Numbers and Rights
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16 July 2015

Any population census is always about the numbers: how many people live in a locality, how many people have employment, different levels of education, and for the first time in the 2014 census in Moldova what housing conditions do people have, and how many face difficulties in terms of disability.

But a census is also about rights: we need accurate numbers to define policies so people have access to education, health, jobs, social assistance. Duty bearers need to know the numbers so they can respond effectively with public resources for rights holders at national and local level. And the process itself of undertaking the census should be rights-based - clear communication and information to explain the census process; public debate on the results; respect in how questions are presented, confidentiality on individual answers and the right to express one’s own views.

A further aspect that links the numbers with rights is the legal dimension. For the first time, the 2014 census in Moldova is governed by a national legal framework which describes the legal rights and responsibilities. In preparation for the census, UNFPA harnessed international technical assistance to ensure that the questionnaires and methodology are developed by NBS in alignment with international standards. Public funds from the national budget and donors have been provided and accountability standards apply to those funds. The data from the census is vital for a range of other laws and conventions, including for example meeting national commitment in CEDAW.

Ultimately there is no right number. The census is not about meeting a target, for example, increasing the number of people in a locality. The census is about accuracy and reality, for example, how many people are present in a locality and what actions are needed to respond to their circumstances.

The current delay in processing the data gathered during the enumeration exercise in May 2014 is a serious concern. Our view is that the national budget required to complete the process should be allocated immediately. So much depends on having accurate data, this is just too important an opportunity to miss, and unless Moldova acts swiftly it will be one of the few countries in the world that did not complete a census in the 2010 Global Round.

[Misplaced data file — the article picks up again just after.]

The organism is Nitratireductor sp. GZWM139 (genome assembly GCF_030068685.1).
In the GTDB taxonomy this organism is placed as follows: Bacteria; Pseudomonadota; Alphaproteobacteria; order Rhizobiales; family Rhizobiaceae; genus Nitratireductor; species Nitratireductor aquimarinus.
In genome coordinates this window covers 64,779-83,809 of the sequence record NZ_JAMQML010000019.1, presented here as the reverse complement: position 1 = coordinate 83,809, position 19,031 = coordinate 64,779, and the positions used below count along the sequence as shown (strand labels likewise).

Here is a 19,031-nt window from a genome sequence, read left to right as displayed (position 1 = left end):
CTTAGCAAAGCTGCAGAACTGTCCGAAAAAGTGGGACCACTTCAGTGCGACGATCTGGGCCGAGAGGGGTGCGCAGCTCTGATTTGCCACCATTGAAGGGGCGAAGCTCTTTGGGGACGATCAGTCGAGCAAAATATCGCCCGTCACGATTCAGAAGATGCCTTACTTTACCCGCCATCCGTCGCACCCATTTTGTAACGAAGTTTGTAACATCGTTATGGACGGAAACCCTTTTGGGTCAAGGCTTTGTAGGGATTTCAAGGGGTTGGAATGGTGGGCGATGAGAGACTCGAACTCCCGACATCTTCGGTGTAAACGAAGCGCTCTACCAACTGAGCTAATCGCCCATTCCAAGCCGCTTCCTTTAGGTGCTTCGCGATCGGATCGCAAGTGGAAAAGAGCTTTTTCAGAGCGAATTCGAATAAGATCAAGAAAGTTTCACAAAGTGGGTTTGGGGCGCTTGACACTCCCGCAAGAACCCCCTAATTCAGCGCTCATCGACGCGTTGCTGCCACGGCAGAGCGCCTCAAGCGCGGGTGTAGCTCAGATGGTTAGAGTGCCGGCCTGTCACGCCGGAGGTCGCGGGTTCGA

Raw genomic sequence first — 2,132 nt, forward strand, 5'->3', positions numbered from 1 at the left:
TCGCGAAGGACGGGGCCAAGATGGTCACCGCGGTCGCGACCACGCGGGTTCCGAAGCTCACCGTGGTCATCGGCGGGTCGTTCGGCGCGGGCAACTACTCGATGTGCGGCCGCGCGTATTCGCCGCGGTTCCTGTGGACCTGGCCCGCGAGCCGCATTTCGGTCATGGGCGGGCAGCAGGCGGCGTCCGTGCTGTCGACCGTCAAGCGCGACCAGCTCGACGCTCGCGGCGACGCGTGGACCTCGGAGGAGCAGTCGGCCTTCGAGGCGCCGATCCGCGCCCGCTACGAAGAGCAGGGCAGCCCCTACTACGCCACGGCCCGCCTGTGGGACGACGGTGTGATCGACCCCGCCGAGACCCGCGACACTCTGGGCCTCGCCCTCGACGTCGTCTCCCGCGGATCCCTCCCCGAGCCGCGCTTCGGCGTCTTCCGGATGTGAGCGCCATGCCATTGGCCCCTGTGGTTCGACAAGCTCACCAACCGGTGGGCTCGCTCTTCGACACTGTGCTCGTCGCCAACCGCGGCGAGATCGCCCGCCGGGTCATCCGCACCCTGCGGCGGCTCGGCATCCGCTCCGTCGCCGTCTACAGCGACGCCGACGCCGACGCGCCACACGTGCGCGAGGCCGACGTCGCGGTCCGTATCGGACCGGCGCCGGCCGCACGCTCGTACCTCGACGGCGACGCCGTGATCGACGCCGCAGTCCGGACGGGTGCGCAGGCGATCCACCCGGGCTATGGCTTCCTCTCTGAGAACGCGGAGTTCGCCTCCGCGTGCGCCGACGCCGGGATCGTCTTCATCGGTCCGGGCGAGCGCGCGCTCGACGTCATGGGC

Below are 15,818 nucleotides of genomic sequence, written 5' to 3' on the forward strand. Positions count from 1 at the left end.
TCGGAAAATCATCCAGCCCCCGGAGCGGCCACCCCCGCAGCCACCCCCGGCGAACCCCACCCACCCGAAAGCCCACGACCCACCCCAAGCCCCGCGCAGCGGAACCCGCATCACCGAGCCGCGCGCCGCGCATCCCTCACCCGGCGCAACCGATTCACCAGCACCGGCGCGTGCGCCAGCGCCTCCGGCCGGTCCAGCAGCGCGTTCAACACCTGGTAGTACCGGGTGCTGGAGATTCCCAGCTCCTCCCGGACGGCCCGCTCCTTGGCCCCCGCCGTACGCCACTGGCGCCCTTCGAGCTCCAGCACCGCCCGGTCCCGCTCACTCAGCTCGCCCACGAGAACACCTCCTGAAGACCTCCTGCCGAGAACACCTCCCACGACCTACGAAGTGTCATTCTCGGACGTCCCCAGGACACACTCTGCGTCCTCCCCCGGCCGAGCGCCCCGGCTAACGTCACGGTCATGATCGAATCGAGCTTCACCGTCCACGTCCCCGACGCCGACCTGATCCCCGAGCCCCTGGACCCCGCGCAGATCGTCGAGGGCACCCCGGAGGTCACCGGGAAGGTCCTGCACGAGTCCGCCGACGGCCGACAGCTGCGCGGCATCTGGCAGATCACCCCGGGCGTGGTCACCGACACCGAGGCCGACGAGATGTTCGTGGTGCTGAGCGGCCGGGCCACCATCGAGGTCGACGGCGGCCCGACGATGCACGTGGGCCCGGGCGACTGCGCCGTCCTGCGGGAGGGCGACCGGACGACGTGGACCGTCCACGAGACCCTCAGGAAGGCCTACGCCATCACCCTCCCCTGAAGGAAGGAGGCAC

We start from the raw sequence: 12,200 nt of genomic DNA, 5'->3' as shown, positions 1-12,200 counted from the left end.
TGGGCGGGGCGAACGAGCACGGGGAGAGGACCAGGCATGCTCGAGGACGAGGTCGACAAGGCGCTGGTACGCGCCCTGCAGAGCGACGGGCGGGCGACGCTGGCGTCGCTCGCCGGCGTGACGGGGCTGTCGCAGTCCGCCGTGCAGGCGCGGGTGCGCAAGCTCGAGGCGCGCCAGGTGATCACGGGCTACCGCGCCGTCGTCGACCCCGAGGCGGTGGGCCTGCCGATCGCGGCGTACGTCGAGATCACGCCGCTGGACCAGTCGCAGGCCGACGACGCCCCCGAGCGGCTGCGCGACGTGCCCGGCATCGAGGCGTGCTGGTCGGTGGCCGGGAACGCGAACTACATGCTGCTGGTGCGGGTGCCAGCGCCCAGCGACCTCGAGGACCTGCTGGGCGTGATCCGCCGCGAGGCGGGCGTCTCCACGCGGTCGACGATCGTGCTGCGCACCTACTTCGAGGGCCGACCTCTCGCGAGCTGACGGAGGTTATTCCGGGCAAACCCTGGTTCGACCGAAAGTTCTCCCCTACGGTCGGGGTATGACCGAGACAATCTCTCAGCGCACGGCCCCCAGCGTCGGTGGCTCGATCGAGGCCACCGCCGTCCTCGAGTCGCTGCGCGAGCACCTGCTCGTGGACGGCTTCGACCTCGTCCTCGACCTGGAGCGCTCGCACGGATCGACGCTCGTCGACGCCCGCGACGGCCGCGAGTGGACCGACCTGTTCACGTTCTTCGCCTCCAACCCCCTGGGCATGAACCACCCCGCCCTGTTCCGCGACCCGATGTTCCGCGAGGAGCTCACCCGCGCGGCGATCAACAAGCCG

Even more important though, is the fact that without accurate numbers, the country will fail to meet the rights of citizens.

In 1994, at the International Conference on Population and Development in Cairo, the global consensus shifted from “counting people” to “making sure that everyone counts”. In essence, from just the numbers towards the question of quality and the significance of fulfilling rights.

I hope that Moldova will publish accurate date from the census before the deadline set by international standards – August 2016, will use that data for public discussions and formulate policies and plans using that data to meet the rights and aspirations of its people no matter what language they speak, what education and employment they have, where they live, or whatever challenges they face from poverty, exclusion or disability. Because everyone counts.

Ian McFarlane

UNFPA Representative, Moldova, for Ziarul de Garda

UN Partner Agencies